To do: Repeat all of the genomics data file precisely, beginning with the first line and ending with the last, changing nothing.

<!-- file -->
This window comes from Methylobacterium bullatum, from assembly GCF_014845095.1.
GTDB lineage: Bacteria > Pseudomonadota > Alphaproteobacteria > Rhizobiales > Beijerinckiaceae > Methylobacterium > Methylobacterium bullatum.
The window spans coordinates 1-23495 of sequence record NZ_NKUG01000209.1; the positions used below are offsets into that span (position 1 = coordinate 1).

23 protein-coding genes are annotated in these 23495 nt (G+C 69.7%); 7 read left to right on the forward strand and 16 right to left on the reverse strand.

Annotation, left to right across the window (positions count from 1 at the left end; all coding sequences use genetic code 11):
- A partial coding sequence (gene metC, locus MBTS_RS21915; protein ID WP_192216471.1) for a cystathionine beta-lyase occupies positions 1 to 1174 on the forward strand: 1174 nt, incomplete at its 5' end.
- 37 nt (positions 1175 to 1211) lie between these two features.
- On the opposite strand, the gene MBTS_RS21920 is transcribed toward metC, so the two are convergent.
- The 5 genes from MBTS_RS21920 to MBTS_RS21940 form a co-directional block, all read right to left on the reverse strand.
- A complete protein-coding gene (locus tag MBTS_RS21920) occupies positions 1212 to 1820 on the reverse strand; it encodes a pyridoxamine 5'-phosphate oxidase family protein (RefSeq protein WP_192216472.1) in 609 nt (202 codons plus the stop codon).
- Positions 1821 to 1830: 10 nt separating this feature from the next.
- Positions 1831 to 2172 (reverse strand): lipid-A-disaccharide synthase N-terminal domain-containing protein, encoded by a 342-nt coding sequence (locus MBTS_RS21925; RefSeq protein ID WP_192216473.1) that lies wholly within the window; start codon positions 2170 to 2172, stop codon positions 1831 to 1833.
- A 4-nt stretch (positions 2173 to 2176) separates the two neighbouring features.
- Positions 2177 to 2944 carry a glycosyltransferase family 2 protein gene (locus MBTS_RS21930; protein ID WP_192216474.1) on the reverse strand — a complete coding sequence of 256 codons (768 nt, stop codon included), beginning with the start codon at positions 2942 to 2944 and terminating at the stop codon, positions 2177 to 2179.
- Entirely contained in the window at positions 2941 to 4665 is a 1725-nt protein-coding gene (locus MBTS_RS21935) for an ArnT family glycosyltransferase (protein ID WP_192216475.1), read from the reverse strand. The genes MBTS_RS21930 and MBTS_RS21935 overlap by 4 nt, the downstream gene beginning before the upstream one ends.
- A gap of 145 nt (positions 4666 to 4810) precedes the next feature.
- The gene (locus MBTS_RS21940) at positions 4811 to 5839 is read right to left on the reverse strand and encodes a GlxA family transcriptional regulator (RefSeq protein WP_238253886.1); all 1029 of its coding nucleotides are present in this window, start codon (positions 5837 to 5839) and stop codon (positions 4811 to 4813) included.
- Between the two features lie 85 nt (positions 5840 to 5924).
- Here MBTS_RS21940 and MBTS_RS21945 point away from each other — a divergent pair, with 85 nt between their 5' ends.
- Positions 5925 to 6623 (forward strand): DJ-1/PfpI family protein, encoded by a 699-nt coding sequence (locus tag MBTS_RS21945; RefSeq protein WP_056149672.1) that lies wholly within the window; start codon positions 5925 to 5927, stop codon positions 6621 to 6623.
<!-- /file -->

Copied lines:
This window comes from Methylobacterium bullatum, from assembly GCF_014845095.1.
GTDB lineage: Bacteria > Pseudomonadota > Alphaproteobacteria > Rhizobiales > Beijerinckiaceae > Methylobacterium > Methylobacterium bullatum.
The window spans coordinates 1-23495 of sequence record NZ_NKUG01000209.1; the positions used below are offsets into that span (position 1 = coordinate 1).

23 protein-coding genes are annotated in these 23495 nt (G+C 69.7%); 7 read left to right on the forward strand and 16 right to left on the reverse strand.

Annotation, left to right across the window (positions count from 1 at the left end; all coding sequences use genetic code 11):
- A partial coding sequence (gene metC, locus MBTS_RS21915; protein ID WP_192216471.1) for a cystathionine beta-lyase occupies positions 1 to 1174 on the forward strand: 1174 nt, incomplete at its 5' end.
- 37 nt (positions 1175 to 1211) lie between these two features.
- On the opposite strand, the gene MBTS_RS21920 is transcribed toward metC, so the two are convergent.
- The 5 genes from MBTS_RS21920 to MBTS_RS21940 form a co-directional block, all read right to left on the reverse strand.
- A complete protein-coding gene (locus tag MBTS_RS21920) occupies positions 1212 to 1820 on the reverse strand; it encodes a pyridoxamine 5'-phosphate oxidase family protein (RefSeq protein WP_192216472.1) in 609 nt (202 codons plus the stop codon).
- Positions 1821 to 1830: 10 nt separating this feature from the next.
- Positions 1831 to 2172 (reverse strand): lipid-A-disaccharide synthase N-terminal domain-containing protein, encoded by a 342-nt coding sequence (locus MBTS_RS21925; RefSeq protein ID WP_192216473.1) that lies wholly within the window; start codon positions 2170 to 2172, stop codon positions 1831 to 1833.
- A 4-nt stretch (positions 2173 to 2176) separates the two neighbouring features.
- Positions 2177 to 2944 carry a glycosyltransferase family 2 protein gene (locus MBTS_RS21930; protein ID WP_192216474.1) on the reverse strand — a complete coding sequence of 256 codons (768 nt, stop codon included), beginning with the start codon at positions 2942 to 2944 and terminating at the stop codon, positions 2177 to 2179.
- Entirely contained in the window at positions 2941 to 4665 is a 1725-nt protein-coding gene (locus MBTS_RS21935) for an ArnT family glycosyltransferase (protein ID WP_192216475.1), read from the reverse strand. The genes MBTS_RS21930 and MBTS_RS21935 overlap by 4 nt, the downstream gene beginning before the upstream one ends.
- A gap of 145 nt (positions 4666 to 4810) precedes the next feature.
- The gene (locus MBTS_RS21940) at positions 4811 to 5839 is read right to left on the reverse strand and encodes a GlxA family transcriptional regulator (RefSeq protein WP_238253886.1); all 1029 of its coding nucleotides are present in this window, start codon (positions 5837 to 5839) and stop codon (positions 4811 to 4813) included.
- Between the two features lie 85 nt (positions 5840 to 5924).
- Here MBTS_RS21940 and MBTS_RS21945 point away from each other — a divergent pair, with 85 nt between their 5' ends.
- Positions 5925 to 6623 (forward strand): DJ-1/PfpI family protein, encoded by a 699-nt coding sequence (locus tag MBTS_RS21945; RefSeq protein WP_056149672.1) that lies wholly within the window; start codon positions 5925 to 5927, stop codon positions 6621 to 6623.